Coming as it did just 23 days after Roger Bannister’s highly-publicised first ever sub four-minute mile, Leather’s own achievement did not draw the same attention.
While Bannister was whisked to London for TV appearances and rewarded with a knighthood, Leather went for a quiet celebratory drink with her coach.
Her feat was never ratified and speaking in 2014 she told Athletics Weekly: “I wasn’t surprised. It’s just the way it was.”
However her world record was made ever the more extraordinary as, unlike Bannister, Leather raced without pacemakers and led from beginning to end.
Diane Susan Leather was born in Streetly, Staffordshire. One of six children, she was the only daughter of James, a surgeon, and his wife Mabel.
As a child she enjoyed sport, playing netball and lacrosse at Harrogate Ladies’ College. Later, Leather enrolled at Birmingham College of Technology (now Aston University) to study chemistry.
Inspired by the 1952 Olympic Games in Helsinki, Leather joined her local athletics club, Birchfield Harriers.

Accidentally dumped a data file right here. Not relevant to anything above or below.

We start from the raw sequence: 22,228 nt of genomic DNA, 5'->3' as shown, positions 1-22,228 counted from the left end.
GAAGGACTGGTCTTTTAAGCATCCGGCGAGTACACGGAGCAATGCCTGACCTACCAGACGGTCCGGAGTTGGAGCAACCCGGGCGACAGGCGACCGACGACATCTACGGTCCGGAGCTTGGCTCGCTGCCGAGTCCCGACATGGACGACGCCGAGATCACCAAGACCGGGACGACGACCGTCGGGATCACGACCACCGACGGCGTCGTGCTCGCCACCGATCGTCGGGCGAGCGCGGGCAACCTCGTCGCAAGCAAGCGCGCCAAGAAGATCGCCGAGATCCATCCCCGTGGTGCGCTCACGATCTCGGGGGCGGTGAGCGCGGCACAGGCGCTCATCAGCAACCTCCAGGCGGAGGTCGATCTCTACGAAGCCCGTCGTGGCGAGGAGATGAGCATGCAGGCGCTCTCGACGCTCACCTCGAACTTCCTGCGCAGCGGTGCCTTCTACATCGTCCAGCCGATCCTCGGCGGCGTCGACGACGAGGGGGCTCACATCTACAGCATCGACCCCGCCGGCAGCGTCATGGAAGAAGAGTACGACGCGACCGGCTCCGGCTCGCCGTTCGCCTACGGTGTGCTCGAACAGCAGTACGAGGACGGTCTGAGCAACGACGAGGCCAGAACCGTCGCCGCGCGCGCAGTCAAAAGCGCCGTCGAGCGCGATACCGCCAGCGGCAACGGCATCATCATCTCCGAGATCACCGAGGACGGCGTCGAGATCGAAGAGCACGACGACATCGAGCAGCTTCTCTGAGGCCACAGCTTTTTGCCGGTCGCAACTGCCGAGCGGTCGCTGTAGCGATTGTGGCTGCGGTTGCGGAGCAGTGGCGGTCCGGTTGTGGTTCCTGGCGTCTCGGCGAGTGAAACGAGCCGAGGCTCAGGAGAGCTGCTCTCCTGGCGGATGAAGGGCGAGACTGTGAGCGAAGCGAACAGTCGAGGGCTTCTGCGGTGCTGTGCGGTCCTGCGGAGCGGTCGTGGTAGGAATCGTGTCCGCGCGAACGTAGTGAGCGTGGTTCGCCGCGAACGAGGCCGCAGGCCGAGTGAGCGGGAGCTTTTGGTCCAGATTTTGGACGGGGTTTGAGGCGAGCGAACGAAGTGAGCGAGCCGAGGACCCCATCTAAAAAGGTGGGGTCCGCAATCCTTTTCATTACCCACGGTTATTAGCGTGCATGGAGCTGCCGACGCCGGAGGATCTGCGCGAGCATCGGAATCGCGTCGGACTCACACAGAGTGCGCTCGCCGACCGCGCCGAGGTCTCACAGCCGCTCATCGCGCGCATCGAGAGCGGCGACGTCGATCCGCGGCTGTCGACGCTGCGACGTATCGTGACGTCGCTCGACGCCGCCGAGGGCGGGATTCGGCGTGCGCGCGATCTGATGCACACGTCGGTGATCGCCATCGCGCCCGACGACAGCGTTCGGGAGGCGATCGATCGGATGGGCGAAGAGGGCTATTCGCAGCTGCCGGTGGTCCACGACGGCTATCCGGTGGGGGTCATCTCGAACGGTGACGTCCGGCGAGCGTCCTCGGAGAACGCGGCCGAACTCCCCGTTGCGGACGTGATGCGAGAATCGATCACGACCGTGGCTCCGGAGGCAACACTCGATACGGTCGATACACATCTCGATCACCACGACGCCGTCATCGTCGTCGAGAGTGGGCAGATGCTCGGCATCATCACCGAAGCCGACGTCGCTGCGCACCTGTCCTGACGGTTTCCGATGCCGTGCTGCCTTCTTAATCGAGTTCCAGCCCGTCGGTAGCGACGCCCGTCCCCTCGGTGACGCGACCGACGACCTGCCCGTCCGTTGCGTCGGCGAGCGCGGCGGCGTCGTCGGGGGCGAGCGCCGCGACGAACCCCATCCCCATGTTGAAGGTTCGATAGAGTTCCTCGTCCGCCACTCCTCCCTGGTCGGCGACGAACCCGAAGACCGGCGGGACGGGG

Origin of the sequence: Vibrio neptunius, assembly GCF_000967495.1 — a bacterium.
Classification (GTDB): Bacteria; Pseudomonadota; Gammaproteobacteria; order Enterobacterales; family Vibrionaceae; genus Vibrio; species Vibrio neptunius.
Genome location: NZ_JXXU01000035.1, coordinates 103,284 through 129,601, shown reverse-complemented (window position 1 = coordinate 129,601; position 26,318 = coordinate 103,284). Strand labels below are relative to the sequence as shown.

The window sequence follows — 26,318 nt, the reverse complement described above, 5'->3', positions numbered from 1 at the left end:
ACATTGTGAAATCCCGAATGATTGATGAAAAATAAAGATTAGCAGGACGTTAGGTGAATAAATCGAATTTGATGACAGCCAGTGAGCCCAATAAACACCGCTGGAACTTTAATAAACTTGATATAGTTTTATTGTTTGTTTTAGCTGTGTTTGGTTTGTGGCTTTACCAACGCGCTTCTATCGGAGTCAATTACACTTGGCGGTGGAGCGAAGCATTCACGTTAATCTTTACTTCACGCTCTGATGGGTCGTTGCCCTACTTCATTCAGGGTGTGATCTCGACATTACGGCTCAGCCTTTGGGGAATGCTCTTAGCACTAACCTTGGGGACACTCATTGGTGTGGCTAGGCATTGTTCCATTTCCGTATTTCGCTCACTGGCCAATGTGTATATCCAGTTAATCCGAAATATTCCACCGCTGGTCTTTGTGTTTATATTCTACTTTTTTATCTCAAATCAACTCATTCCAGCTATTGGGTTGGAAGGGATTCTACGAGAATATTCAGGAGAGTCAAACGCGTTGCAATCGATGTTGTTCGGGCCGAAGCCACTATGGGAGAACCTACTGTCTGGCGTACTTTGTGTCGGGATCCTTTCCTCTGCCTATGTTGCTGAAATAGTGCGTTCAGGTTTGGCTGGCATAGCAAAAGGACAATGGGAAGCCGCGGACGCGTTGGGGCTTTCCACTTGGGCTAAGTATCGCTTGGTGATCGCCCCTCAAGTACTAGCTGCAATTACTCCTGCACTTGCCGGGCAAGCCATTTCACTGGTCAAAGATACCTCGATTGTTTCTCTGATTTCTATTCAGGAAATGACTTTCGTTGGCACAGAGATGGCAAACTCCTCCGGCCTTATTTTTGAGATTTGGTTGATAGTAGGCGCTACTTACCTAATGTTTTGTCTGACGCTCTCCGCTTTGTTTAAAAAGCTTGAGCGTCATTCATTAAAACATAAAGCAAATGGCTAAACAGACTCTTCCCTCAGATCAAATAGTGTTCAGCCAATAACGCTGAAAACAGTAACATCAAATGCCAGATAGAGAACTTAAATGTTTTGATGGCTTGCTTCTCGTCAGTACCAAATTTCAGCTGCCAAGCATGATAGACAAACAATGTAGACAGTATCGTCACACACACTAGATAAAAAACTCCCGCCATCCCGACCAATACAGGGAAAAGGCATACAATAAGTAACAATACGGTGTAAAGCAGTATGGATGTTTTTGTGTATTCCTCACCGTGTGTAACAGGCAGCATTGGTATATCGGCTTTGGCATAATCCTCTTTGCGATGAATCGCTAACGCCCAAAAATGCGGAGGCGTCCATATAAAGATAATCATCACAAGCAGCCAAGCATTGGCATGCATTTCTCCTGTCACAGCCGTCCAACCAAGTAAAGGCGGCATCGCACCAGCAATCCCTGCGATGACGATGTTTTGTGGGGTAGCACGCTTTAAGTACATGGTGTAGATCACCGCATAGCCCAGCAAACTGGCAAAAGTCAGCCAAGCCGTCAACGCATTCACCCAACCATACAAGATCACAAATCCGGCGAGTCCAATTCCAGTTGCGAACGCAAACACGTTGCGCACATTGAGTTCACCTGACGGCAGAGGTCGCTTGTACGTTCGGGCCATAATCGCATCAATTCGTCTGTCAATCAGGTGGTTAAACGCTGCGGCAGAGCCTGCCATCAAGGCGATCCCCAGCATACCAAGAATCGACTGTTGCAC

She soon made her mark, as part of a team that broke the world record for the 3×880 yard relay in her first year at the club.
Her coach, Dorette Nelson Neal insisted she train for the mile – at the time not recognised as a suitable distance for women by international athletics governing bodies – and she set the women’s best time with 5 minutes and 2 seconds in 1953.
The following year she made history, running a mile in 4 minutes and 59 seconds. Over the course of her career she went on to take a further 15 seconds off her time, holding on to the world record for eight years. In 1959 she married Peter Charles, an engineer she met at university.
The next year she competed at the Olympics in Rome before retiring from competitive running at 27. In 2008 she was named second in a list of all-time great 1,500m runners by Athletics Weekly, behind Dame Kelly Holmes.
Her husband predeceased her in 2017. She is survived by sons Matthew, Hamish and Rufus and daughter Lindsey.